Now, of course, La Mer has nothing really to do with the sea, any more than a painting of a roast beef sandwich has to do with lunch. Both are artistic representations. But the musical one is inherently abstract. Suppose that you didn't know the piece and had no knowledge of the title and description. Could you guess it was about the sea? Doubtful. In fact, different metaphors could be chosen that might be equally inspiring. But as Debussy chose the one of the sea, we have to privilege that one. Another example: many years ago I spent two summers in Banff, Alberta, Canada, studying guitar in the master-class of Oscar Ghiglia. He is an outstanding teacher and one reason is that he inspires musicality through metaphor. In both years the prelude to the first lute suite of J. S. Bach was played. In the first year, Oscar developed a wonderful metaphor for the student. It was like the plot to an Italian opera and when this dramatic dominant 7th in last inversion--a 4/2 chord--was arrived at he scowled ominously and declaimed "revenge!" It was absolutely perfect! The student will always feel the immense drama of that moment! But, of course, the Bach prelude has nothing inherently to do with revenge. The next year, teaching the very same piece, Oscar chose a completely different metaphor.

Descriptions in words of musical compositions, whether of landscapes, natural phenomena or a narrative, are merely metaphors and have no inherent connection with the piece. Their purpose, and it is a real one, is to inspire the listener or performer to awaken the real excitement of the piece, which is entirely musical: melodies, harmonies and rhythms.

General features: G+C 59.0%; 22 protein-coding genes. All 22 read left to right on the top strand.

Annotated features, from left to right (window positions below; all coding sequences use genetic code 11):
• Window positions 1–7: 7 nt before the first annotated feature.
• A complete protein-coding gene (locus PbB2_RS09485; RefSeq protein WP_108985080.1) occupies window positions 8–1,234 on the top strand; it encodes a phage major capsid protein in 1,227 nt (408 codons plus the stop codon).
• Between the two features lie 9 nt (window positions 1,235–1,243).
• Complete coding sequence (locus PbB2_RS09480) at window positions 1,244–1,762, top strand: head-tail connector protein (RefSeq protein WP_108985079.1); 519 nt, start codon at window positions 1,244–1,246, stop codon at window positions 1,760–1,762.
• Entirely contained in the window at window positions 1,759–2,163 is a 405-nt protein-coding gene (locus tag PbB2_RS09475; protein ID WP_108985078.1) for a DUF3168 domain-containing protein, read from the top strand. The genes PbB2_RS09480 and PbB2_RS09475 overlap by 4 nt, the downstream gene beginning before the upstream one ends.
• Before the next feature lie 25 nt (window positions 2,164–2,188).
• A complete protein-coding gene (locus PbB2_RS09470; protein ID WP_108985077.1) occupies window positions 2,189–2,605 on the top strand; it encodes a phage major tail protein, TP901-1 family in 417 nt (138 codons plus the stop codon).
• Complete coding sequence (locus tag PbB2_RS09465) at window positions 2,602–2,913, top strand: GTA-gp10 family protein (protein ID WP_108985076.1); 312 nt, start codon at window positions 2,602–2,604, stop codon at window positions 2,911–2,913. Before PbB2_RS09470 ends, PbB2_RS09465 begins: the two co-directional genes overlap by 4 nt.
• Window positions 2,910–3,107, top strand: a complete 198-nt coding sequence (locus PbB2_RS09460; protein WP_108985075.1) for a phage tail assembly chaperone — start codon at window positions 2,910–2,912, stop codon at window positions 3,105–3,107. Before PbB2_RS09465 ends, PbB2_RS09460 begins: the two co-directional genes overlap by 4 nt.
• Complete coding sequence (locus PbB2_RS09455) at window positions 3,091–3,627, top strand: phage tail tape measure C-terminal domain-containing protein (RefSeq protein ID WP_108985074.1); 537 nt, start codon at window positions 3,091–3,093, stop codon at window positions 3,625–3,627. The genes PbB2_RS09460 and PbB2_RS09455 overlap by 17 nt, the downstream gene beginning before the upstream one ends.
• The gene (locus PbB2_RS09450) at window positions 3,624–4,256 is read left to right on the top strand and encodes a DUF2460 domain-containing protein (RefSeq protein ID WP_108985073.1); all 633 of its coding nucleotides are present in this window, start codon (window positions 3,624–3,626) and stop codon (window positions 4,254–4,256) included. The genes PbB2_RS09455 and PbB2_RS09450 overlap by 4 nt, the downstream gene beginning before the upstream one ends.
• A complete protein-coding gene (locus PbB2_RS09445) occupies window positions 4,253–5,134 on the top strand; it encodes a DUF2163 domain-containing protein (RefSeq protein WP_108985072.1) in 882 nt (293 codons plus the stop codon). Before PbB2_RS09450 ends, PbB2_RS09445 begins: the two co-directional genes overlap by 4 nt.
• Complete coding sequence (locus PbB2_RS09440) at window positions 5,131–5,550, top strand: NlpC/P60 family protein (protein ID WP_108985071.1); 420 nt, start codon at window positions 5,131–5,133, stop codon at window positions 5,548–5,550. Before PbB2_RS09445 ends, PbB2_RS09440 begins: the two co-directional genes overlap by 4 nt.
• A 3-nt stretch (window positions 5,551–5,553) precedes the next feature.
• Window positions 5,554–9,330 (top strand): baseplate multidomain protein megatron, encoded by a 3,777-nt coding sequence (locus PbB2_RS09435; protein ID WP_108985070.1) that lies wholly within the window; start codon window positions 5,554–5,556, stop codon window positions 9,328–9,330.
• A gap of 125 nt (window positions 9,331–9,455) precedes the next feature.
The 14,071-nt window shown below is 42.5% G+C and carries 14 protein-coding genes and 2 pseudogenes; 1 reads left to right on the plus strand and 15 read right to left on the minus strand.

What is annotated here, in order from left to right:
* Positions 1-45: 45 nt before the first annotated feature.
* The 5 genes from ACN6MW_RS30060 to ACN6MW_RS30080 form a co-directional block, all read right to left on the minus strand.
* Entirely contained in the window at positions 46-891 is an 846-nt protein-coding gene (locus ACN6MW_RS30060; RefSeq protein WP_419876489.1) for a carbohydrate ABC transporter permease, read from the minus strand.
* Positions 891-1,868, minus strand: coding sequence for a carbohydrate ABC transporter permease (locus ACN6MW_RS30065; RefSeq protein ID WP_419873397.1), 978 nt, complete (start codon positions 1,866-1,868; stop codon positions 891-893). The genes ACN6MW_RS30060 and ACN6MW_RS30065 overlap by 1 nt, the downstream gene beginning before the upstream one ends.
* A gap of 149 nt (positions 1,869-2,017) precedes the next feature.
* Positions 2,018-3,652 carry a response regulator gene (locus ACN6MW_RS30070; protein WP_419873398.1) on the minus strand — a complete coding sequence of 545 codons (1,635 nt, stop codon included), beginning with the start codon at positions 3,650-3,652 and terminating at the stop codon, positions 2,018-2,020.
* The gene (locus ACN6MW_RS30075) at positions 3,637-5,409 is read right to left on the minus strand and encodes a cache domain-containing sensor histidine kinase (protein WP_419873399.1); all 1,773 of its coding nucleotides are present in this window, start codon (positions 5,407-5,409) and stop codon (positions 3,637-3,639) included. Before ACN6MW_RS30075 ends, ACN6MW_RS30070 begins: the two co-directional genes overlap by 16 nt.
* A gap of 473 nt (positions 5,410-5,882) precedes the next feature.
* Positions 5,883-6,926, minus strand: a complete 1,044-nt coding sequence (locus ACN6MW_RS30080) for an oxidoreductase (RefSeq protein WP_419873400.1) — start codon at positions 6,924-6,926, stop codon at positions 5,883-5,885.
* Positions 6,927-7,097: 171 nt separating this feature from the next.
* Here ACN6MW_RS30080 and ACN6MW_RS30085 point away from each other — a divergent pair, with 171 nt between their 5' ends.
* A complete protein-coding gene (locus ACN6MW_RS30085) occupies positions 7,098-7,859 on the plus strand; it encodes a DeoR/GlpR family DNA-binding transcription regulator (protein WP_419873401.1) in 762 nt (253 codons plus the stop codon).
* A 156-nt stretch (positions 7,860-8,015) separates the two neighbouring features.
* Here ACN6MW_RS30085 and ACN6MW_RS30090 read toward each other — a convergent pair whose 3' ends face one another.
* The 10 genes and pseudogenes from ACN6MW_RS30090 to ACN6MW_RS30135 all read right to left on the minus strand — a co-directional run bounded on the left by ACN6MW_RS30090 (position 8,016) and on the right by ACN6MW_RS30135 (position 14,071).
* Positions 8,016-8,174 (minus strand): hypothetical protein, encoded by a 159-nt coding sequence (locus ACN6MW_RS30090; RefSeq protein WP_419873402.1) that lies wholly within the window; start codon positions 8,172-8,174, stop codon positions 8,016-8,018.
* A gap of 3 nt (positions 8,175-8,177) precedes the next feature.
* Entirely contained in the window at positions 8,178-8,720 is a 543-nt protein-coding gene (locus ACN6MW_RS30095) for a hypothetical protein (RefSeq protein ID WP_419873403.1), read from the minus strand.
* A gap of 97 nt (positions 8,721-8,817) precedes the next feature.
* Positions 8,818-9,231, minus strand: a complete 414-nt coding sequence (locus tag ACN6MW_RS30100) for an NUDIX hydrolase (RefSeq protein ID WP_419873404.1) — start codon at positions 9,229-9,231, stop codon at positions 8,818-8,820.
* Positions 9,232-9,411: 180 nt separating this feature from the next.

Ok, quick, for those of you who don't know this piece, what piece of geography is it associated with?


Anonymous said...

I'll be curious to hear more about the work of those McGill neuroscientists. I'd love to know if birds feel pleasure when they listen to their singing. (I am not being facetious -- I see no reason why they would not, just as I see no reason why they would.)

Bryan Townsend said...

There are occasionally items in the media about some of the research into music going on at McGill. Here is one link:

Anonymous said...

Thank you. Very neat!

There's a group at Dartmouth who record timed signals on an fMRI of people listening to a piece of music. They're then able to play the music back JUST from the image recordings. They need to train their algorithm first on the same person. Its sounds completely amazing (reconstructing music from reading your brain!) But the more I think about their experiments the less impressed I am.

What would enormously impress me is if you got into an fMRI and then played a tune in your head (with no sounds) and somehow the image recordings could be turned into a rendition of that tune. But I see no way for how the first experiment can lead to the next.

Bryan Townsend said...

I don't think I quite understand: you get into an fMRI, listen to a piece of music and the machine gets an image from scanning your brain? Which it can convert back to music? This I have got to hear! Have you got a link?

Anonymous said...

The FIRM project at

Bryan Townsend said...

Thanks, I'll have a look.

RG said...

Jacques Barzun "living"??? Holy Smokes! You are right... 107!

And still picking up awards!

Sometimes, jubilemus, the good do not die young.

Bryan Townsend said...

Au contraire! Jacques Barzun, according to Wikipedia, is merely a young 103 years old and living in San Antonio, TX.